DON’T LOOK NOW, but a new low-loss optical fiber?featuring a mirrored core?can conduct an intense stream of laser light that would melt an ordinary fiber.
The photonic bandgap fiber is based on nonmetallic “dielectric mirror” technology developed by Yoel Fink, an MIT assistant professor of material science and engineering (for other Fink research, see “It Reflects Well on You” at www.cio.com/printlinks). The fiber contains a hollow core surrounded by a highly confining reflective surface.
To create the fiber, Fink and his researchers used a pair of materials?arsenic triselenide and polyethersulfone?that have very different optical properties yet soften at the same temperature. The materials are layered in alternating thicknesses and then are fed into a furnace and drawn into a fiber. When stretched, the layers reduce in thickness to micrometer dimensions and create a mirror that confines light to the hollow core. “For the first time, we’re able to make a fiber that has lower losses than the material it’s made of,” says Fink.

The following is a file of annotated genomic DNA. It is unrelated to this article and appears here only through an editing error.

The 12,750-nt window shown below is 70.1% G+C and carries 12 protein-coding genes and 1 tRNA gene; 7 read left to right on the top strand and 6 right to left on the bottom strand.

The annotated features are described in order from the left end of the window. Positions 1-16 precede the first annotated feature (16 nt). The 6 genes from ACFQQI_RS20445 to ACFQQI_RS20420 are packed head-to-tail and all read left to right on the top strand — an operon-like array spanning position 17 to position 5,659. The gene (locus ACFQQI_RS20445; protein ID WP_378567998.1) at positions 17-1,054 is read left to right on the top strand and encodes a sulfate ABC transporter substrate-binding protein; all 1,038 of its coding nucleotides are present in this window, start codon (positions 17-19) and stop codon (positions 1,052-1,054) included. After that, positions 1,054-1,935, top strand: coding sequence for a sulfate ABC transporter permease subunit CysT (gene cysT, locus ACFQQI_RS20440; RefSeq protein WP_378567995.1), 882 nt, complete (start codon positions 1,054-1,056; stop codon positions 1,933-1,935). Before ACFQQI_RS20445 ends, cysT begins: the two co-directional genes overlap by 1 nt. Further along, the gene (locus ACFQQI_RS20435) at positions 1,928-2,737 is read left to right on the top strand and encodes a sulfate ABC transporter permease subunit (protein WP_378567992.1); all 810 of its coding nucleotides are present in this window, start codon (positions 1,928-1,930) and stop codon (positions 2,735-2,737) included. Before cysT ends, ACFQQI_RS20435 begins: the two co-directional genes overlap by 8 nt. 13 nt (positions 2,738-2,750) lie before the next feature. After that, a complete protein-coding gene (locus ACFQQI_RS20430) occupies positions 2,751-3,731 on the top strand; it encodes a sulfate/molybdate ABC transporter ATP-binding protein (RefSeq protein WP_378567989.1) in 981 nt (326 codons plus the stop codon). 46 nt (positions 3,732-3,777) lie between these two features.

Besides providing the foundation for longer distance optical transmission media, the fiber also has several potential industrial and medical applications. On the factory floor, more powerful laser tools would allow workers to quickly and efficiently cut through metal. Surgeons, on the other hand, could use the technology to vaporize dense biological objects, such as kidney stones, that are impervious to existing laser tools. Since the research was partially funded by the Defense Advanced Research Projects Agency, it’s also likely that the military is thinking about using the fiber to shoot high-energy laser bursts at enemy assets.
Fink says he’s already heard from several companies that are interested in using the technology. “We’re working hard at trying to commercialize it,” he notes. “There are probably some roadblocks ahead, since we’re working with previously untried materials, but we haven’t found any yet.”